I’m delighted to be taking part in the blog tour for The Seven Doors by Agnes Ravatn on my blog today. With thanks to Anne Cater from Random Things Tours for inviting me to take part.
University professor Nina is at a turning point. Her work seems increasingly irrelevant, her doctor husband is never home, relations with her difficult daughter are strained, and their beautiful house is scheduled for demolition.
When her daughter decides to move into another house they own, things take a very dark turn. The young woman living there disappears, leaving her son behind, the day after Nina and her daughter pay her a visit.
With few clues, the police enquiry soon grinds to a halt, but Nina has an inexplicable sense of guilt. Unable to rest, she begins her own investigation, but as she pulls on the threads of the case, it seems her discoveries may have very grave consequences for her and her family.
Exquisitely dark and immensely powerful, The Seven Doors is a sophisticated and deeply disturbing psychological thriller from one of Norway’s most distinguished voices.
I can’t believe I still haven’t read the first novel by Agnes Ravatn, The Bird Tribunal, but after reading The Seven Doors, I will definitely be rectifying that soon.
Nina and her husband Mads are moving out of Nina’s childhood home, which is due to be demolished, much to Nina’s dismay. They are being forced into a compulsory purchase scheme, and if that isn’t upsetting enough for them, their daughter is pushing for an advance on her inheritance. But she ends up moving in with Nina and her husband again after a bad case of silverfish at her home. But things don’t go quite as smoothly as they would have liked when they arrive at their new residence. The current tenant, Mari, is unsettled by their sudden appearance and she soon disappears. As the police become involved in the search for Mari, Nina is desperate to solve the mystery of her disappearance.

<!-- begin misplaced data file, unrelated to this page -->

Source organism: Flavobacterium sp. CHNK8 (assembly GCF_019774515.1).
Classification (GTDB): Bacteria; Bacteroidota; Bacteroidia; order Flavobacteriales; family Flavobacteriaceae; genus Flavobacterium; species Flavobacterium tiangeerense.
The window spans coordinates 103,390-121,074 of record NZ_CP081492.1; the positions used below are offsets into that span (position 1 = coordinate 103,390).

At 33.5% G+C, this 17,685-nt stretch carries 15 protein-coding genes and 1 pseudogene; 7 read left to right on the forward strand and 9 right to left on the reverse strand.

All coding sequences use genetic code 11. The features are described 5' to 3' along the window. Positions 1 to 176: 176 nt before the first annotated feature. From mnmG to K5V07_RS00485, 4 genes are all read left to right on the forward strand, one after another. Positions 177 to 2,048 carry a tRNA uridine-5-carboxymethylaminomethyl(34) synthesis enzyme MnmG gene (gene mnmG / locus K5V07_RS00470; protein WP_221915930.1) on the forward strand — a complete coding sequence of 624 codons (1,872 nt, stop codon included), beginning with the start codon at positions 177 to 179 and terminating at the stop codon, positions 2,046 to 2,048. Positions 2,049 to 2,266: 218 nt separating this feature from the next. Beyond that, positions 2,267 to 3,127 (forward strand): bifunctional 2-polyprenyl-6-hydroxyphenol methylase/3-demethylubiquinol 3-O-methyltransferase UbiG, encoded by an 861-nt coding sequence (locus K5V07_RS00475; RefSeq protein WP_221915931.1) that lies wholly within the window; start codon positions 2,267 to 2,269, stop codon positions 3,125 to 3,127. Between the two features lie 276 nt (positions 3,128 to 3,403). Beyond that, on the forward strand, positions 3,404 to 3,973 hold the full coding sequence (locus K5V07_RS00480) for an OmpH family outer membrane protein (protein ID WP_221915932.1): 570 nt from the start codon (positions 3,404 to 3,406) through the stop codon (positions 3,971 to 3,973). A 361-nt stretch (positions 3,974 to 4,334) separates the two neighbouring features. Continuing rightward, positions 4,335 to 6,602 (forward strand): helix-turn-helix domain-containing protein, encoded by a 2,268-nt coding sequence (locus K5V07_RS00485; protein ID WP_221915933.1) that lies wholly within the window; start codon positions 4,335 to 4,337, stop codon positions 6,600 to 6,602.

An unusual aspect I found about this story was that the author doesn’t use speech marks when her characters are talking. At first, I did find this slightly off-putting, but I eventually got used to it. It’s a style of writing that I haven’t come across before. It did mean, though, that I did have to pay a lot more attention to the writing, but I found that it actually drew me into the story more and I became more immersed.
I became more intrigued by Mari’s disappearance as Nina tried her best to investigate. She begins to speak to people who were close to her. This made me think that Nina was putting herself closer to danger. I could never be sure if there was a sinister reason behind Mari’s disappearance. I wanted to find out more about her, like Nina. I also wondered if there was a more innocent explanation. Agnes Ravatn creates an air of mystery about Mari’s character, and it kept me invested in the book.
I love reading novels set in the part of the world that The Seven Doors is set in, making Nordic Noir one of my favourite genres. I think the Norwegian landscape creates a very atmospheric setting that draws you in and Agnes Ravatn definitely succeeds with that here.
I was completely shocked by the ending of this book, and you can see just how devastating the ending is for the characters. I won’t say any more here than that. It does make you wonder how they are all going to move on from this after the final pages.
The Seven Doors is a novel that really makes you think about the characters as you are reading, and it will keep you thinking about what happened to Mari and what Nina will discover. It is an utterly immersive read. The book has also been very well translated by the translator, Rosie Hedger. If you’re looking for a beautifully written thriller that will draw you in, then look no further.
Publisher: Orenda Books
Publication date: 17th September 2020
Print length: 276 pages
The Seven Doors is available to buy:
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